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Risk Management Principles for Nanotechnology

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Abstract

Risk management of nanotechnology is challenged by the enormous uncertainties about the risks, benefits, properties, and future direction of nanotechnology applications. Because of these uncertainties, traditional risk management principles such as acceptable risk, cost–benefit analysis, and feasibility are unworkable, as is the newest risk management principle, the precautionary principle. Yet, simply waiting for these uncertainties to be resolved before undertaking risk management efforts would not be prudent, in part because of the growing public concerns about nanotechnology driven by risk perception heuristics such as affect and availability. A more reflexive, incremental, and cooperative risk management approach is required, which not only will help manage emerging risks from nanotechnology applications, but will also create a new risk management model for managing future emerging technologies.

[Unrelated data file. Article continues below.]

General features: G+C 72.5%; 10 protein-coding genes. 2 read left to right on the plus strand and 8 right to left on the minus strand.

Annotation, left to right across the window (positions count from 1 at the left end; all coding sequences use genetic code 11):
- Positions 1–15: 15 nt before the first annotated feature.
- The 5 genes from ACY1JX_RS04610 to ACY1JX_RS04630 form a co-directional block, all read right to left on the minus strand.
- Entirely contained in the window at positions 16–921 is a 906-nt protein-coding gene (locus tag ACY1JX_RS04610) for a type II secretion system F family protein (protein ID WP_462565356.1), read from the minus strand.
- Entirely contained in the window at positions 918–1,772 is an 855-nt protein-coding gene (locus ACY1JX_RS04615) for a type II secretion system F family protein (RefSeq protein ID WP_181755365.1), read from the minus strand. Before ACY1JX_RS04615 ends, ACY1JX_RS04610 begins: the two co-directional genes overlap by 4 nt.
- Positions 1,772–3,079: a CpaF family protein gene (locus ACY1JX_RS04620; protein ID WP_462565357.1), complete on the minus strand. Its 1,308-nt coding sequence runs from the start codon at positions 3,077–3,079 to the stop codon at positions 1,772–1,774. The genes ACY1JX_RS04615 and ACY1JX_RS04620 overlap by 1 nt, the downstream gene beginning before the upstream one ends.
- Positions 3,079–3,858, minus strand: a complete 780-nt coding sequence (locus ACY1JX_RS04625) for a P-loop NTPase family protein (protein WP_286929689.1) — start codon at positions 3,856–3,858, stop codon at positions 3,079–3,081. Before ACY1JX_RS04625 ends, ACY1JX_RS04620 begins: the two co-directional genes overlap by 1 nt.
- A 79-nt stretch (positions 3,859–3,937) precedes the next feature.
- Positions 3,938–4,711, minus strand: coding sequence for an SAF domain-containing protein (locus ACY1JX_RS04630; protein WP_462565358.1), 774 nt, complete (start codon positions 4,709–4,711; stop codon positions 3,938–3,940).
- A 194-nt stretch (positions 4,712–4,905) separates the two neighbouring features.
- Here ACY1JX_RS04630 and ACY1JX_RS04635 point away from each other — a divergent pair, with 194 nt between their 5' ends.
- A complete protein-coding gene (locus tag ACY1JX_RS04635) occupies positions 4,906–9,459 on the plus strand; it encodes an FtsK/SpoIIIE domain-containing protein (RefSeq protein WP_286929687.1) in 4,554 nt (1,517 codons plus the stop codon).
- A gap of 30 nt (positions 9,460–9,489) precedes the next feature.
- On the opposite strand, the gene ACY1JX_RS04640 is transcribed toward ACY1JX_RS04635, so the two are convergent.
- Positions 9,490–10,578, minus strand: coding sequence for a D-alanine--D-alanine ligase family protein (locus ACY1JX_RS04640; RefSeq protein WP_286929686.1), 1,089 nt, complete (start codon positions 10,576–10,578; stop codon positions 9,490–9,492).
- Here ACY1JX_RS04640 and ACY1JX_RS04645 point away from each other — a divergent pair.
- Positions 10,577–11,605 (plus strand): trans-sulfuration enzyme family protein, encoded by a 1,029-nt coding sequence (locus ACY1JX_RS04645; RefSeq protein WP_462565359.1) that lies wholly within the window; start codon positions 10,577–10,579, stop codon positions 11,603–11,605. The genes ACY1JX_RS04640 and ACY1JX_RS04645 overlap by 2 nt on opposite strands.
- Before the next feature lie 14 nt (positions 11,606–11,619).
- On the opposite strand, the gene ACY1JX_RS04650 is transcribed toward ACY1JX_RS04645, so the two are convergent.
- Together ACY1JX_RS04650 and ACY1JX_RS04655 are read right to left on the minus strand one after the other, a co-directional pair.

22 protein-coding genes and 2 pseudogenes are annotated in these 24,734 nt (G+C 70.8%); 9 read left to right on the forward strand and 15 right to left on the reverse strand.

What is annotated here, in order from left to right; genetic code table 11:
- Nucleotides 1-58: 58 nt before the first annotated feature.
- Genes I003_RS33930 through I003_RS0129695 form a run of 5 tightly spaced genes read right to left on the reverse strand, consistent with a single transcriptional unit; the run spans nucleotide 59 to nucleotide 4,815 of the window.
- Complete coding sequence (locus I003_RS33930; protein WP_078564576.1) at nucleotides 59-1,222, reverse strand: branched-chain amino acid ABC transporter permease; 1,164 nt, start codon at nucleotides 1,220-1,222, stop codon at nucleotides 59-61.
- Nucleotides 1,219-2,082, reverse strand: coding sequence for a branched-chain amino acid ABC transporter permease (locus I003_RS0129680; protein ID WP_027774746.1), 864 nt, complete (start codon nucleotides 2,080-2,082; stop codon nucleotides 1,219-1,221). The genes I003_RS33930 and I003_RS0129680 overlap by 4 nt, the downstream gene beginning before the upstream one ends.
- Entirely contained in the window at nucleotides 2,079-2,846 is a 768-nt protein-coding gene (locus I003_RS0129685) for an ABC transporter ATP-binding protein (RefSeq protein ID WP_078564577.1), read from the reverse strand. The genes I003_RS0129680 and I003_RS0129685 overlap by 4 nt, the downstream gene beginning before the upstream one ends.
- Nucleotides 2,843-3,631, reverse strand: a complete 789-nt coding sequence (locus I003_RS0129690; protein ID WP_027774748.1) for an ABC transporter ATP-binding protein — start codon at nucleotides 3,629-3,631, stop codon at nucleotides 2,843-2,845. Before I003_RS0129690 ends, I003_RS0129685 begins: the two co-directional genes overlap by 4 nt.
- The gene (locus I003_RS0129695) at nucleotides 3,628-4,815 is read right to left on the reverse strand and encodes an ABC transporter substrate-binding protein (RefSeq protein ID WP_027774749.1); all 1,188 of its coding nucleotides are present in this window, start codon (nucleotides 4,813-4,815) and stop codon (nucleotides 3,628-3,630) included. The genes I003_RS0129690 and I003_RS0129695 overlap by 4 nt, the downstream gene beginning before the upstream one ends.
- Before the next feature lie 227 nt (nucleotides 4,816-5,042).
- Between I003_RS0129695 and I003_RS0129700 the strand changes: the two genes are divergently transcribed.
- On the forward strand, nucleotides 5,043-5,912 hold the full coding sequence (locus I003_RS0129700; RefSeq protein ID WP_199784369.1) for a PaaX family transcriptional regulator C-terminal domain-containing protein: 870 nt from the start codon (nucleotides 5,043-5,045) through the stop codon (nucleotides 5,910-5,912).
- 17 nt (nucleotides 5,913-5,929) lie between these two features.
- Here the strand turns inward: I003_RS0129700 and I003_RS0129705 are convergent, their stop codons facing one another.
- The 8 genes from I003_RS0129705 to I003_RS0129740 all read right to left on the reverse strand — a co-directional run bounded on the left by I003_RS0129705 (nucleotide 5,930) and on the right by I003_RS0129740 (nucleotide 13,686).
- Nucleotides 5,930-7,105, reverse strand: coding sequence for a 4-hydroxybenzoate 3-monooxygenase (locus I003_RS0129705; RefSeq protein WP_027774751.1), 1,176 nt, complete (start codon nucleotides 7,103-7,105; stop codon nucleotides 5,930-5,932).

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Correspondence to Gary E. Marchant.

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Marchant, G.E., Sylvester, D.J. & Abbott, K.W. Risk Management Principles for Nanotechnology. Nanoethics 2, 43–60 (2008). https://doi.org/10.1007/s11569-008-0028-9

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